Aspirin Okay for Up to 30 Days in A-fib Patients After ACS or PCI: AUGUSTUS
Bleeding risk and possible ischemic benefit seem to be balanced in the first 30 days, though bleeding risk dominates after that.
Among patients with A-fib who are treated for ACS or undergo elective PCI, it’s possible that some will benefit from up to 30 days of aspirin on top of a P2Y12 inhibitor and oral anticoagulant, post hoc analysis of the AUGUSTUS trial suggests.
In that first month, it appeared that the magnitude of the increase in severe bleeding with aspirin versus placebo was counterbalanced by the size of the decrease in severe ischemic events, John Alexander, MD (Duke Clinical Research Institute, Durham, NC), reported during the virtual American College of Cardiology (ACC) 2020 Scientific Session.
Between 30 days and 6 months, however, the increase in severe bleeding with aspirin was not accompanied by any hint of ischemic benefit.
“So using aspirin up to 30 days might be reasonable, and these results should inform patient-centric, shared decision-making regarding the ideal duration of aspirin after an ACS or PCI in patients with atrial fibrillation receiving oral anticoagulation,” Alexander said.
The findings were published simultaneously online in Circulation, and the paper included a similar analysis examining the risk-benefit balance with apixaban (Eliquis; Bristol-Myers Squibb) versus warfarin. The analysis showed that “apixaban caused fewer ischemic and bleeding events than warfarin in the first 30 days after ACS and/or PCI and similar or fewer ischemic and bleeding events from 30 days to 6 months,” leading the authors to conclude that apixaban is preferred over warfarin in this setting.
Finding the Right Balance
Recent trials exploring antithrombotic therapy in patients with A-fib undergoing PCI have together shown that a dual approach using a direct oral anticoagulant (DOAC) and a P2Y12 inhibitor provides a better balance between bleeding risks and ischemic benefits compared with triple therapy that also includes aspirin. All of the trials, however, have shown that certain ischemic events, such as stent thrombosis, occur at numerically higher rates when aspirin is left off, suggesting that at least some patients might benefit from keeping aspirin on board for a little longer before switching to DOAC-based dual therapy.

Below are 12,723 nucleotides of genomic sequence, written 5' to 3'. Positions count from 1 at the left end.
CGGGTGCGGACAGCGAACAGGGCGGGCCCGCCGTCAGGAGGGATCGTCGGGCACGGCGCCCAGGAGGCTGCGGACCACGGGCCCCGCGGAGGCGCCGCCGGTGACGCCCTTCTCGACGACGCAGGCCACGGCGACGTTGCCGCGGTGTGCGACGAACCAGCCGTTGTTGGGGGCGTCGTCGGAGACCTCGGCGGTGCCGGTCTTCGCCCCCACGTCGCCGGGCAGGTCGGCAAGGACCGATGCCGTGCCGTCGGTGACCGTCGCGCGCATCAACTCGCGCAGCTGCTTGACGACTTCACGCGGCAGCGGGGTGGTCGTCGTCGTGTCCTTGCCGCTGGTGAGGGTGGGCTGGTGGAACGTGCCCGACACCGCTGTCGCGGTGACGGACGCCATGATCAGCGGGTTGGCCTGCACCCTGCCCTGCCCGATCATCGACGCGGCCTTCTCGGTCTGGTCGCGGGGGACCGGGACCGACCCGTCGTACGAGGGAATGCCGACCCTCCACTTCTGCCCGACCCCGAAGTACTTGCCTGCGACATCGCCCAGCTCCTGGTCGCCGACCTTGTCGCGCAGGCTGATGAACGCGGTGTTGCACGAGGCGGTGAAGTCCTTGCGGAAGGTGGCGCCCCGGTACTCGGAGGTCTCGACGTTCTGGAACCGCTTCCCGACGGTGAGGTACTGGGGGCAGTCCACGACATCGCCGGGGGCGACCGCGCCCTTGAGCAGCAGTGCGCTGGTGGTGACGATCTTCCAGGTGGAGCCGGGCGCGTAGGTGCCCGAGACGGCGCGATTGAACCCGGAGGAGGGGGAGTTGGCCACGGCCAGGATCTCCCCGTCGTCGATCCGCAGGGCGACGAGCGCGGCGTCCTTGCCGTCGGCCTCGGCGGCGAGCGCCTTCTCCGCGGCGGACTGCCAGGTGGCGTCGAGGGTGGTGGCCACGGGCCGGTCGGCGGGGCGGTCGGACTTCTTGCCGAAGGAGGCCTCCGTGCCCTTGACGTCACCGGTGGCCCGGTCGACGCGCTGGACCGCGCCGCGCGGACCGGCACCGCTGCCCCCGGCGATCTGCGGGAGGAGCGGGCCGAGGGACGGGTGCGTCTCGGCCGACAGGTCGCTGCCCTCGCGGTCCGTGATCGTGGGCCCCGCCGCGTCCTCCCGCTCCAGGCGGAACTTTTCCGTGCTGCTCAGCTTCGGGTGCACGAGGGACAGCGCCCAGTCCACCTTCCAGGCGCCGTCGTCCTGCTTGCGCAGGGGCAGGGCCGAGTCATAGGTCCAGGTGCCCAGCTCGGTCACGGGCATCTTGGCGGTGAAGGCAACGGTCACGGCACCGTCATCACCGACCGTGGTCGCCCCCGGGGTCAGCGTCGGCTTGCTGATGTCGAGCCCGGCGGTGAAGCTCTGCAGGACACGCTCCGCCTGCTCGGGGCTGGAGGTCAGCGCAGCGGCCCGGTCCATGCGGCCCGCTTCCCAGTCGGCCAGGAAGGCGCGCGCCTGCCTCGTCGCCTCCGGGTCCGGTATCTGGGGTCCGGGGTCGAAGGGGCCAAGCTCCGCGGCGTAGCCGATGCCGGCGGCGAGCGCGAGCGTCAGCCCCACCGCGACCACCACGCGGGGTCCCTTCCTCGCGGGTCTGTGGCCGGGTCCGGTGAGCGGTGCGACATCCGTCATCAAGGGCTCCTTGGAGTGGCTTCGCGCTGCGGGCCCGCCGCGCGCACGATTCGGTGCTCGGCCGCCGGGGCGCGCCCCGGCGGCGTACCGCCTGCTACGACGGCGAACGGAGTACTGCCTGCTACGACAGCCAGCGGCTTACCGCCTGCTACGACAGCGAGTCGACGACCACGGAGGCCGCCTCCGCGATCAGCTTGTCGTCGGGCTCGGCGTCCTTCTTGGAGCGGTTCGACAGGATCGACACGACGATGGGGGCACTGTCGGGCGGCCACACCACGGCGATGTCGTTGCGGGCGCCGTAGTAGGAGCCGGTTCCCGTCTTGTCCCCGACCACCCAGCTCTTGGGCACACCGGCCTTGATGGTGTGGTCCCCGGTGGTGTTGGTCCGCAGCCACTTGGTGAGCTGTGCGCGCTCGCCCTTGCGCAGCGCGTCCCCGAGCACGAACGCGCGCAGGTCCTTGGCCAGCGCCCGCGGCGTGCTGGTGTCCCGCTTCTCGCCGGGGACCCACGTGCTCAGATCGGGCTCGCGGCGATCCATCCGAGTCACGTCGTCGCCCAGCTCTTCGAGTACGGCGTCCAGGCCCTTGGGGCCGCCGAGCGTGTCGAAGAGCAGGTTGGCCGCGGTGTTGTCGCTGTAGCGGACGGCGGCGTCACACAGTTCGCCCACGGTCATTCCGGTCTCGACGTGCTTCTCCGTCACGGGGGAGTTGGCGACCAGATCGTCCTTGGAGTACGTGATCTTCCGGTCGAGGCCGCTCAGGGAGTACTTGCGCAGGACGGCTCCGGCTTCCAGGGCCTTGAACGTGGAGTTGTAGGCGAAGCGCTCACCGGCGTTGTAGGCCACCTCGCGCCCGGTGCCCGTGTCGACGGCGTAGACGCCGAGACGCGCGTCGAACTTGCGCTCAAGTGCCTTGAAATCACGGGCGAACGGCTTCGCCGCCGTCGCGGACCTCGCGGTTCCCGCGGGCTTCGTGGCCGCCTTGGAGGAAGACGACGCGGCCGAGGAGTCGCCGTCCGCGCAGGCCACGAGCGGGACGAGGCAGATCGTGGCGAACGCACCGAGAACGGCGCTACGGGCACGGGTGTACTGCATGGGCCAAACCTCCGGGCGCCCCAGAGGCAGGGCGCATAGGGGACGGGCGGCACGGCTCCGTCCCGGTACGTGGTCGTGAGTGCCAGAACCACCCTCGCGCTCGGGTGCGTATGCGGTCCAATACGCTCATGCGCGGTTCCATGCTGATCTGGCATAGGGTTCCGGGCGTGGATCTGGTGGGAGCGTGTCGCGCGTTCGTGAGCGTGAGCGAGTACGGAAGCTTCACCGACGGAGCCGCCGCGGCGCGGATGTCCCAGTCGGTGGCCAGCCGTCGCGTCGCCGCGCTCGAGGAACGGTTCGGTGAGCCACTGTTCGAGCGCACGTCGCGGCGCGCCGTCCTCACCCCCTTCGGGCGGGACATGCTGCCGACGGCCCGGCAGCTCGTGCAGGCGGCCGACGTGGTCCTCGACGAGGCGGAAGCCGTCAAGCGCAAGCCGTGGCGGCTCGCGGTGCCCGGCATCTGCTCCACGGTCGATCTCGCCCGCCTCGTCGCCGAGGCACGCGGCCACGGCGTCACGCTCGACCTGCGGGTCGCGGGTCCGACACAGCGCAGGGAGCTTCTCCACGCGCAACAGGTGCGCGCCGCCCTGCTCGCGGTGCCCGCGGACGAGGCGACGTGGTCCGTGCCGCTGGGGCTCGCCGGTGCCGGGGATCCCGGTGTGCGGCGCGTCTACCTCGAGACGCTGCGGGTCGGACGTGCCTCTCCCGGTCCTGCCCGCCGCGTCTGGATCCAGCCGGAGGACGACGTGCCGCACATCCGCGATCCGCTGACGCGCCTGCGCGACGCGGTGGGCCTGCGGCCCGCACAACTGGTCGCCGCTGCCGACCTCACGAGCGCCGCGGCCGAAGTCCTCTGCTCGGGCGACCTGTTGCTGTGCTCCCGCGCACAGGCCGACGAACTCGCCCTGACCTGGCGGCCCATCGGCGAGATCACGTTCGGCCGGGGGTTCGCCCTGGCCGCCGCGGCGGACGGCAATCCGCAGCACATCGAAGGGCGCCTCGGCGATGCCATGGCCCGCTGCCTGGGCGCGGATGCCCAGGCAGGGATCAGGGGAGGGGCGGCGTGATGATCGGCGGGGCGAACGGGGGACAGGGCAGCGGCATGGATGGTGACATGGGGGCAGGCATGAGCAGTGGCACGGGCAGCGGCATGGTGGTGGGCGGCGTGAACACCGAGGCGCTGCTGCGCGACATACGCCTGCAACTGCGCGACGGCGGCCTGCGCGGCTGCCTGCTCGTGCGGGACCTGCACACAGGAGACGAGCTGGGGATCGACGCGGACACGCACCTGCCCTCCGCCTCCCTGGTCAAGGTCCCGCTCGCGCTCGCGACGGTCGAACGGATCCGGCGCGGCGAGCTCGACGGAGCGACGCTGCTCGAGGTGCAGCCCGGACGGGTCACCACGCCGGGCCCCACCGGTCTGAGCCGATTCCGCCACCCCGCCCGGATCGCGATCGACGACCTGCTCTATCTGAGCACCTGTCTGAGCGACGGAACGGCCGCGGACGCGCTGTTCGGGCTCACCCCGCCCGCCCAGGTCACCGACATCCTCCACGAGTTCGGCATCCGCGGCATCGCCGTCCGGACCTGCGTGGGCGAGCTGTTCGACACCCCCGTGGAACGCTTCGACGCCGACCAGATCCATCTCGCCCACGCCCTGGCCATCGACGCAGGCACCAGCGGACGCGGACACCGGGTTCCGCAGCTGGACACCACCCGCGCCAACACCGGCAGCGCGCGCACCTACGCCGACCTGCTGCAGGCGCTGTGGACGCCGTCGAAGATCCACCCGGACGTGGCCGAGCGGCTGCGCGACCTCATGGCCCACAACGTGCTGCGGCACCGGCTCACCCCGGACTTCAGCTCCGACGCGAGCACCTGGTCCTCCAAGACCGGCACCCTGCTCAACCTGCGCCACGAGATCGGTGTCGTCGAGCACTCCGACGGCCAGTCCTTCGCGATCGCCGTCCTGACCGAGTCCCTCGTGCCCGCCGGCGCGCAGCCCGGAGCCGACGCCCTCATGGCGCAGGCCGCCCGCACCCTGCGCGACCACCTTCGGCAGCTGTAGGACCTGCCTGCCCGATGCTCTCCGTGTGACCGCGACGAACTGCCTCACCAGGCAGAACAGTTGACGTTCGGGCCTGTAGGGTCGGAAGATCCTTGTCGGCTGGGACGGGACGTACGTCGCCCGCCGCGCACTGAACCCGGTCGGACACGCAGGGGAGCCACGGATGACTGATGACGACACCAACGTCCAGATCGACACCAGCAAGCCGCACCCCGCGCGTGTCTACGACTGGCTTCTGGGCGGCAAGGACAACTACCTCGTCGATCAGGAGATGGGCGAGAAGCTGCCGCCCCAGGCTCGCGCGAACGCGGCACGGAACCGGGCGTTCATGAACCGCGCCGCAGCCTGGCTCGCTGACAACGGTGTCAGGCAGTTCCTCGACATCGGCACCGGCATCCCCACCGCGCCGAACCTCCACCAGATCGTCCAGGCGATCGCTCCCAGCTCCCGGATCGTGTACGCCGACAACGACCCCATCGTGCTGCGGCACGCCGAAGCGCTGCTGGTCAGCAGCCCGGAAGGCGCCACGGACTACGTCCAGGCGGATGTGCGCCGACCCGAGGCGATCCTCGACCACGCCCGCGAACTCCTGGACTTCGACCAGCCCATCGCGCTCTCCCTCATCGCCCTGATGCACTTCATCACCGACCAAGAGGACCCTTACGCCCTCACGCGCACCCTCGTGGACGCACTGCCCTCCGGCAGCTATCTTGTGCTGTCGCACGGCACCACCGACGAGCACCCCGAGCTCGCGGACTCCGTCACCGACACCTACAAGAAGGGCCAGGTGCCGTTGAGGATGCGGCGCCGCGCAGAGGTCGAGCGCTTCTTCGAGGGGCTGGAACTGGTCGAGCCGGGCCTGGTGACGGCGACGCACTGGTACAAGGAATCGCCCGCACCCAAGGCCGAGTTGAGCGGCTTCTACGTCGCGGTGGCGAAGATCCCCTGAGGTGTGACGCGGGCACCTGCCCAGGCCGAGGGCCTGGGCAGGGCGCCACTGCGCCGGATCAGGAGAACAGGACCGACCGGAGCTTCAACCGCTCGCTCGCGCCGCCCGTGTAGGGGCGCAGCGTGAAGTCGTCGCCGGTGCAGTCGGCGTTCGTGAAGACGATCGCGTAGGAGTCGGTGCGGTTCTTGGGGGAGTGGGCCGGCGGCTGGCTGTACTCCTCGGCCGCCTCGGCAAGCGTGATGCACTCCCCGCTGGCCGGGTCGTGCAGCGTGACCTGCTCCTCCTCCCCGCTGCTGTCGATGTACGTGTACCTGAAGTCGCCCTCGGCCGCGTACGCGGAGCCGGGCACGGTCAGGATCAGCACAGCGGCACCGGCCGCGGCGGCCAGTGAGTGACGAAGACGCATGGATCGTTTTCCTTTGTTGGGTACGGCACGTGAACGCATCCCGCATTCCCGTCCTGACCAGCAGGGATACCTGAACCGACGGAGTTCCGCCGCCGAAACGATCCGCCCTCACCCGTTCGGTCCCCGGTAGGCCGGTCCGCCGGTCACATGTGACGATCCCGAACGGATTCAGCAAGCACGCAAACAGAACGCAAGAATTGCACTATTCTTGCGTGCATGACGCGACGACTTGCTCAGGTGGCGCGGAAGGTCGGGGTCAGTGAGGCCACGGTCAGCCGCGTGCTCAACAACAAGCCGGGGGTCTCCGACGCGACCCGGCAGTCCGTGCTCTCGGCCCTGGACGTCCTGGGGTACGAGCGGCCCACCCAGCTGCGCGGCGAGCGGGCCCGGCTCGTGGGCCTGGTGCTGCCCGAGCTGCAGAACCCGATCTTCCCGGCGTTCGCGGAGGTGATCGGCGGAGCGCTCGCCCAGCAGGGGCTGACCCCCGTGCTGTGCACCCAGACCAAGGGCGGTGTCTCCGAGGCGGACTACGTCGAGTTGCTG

The 4,614-patient AUGUSTUS trial included patients with A-fib who either had ACS that was treated medically or with PCI or were undergoing an elective PCI procedure and who were slated for 6 months of P2Y12 inhibitor therapy. They were randomized in the 2 x 2 factorial trial to apixaban or warfarin and to aspirin or placebo. The median time between ACS or PCI and randomization was 6 days, and during that time all patients received aspirin.
The main results of the trial showed that ISTH major bleeding or clinically relevant nonmajor bleeding (primary outcome) was reduced with apixaban versus warfarin and increased with aspirin versus placebo. A composite endpoint of ischemic events did not significantly differ between the aspirin and placebo arms, although aspirin was associated numerically lower rates of probable/definite stent thrombosis (0.5% vs 0.9%), MI (2.9% vs 3.6%), and urgent revascularization (1.6% vs 2.0%). A secondary analysis of the trial showed that most of the stent thrombosis occurred in the first 30 days.
Alexander pointed out that the trade-off between bleeding and ischemic risks in the context of potent antithrombotic therapy may change over time due to the front-loaded risk of ischemic events and the constant risk of bleeding.
The investigators explored that idea in the AUGUSTUS trial, in which 39% of patients underwent elective PCI, 37% underwent PCI for ACS, and 24% were treated medically for ACS. For the purposes of this post hoc analysis, the researchers came up with new composite endpoints for both bleeding and ischemic events to better match the severity of the outcomes.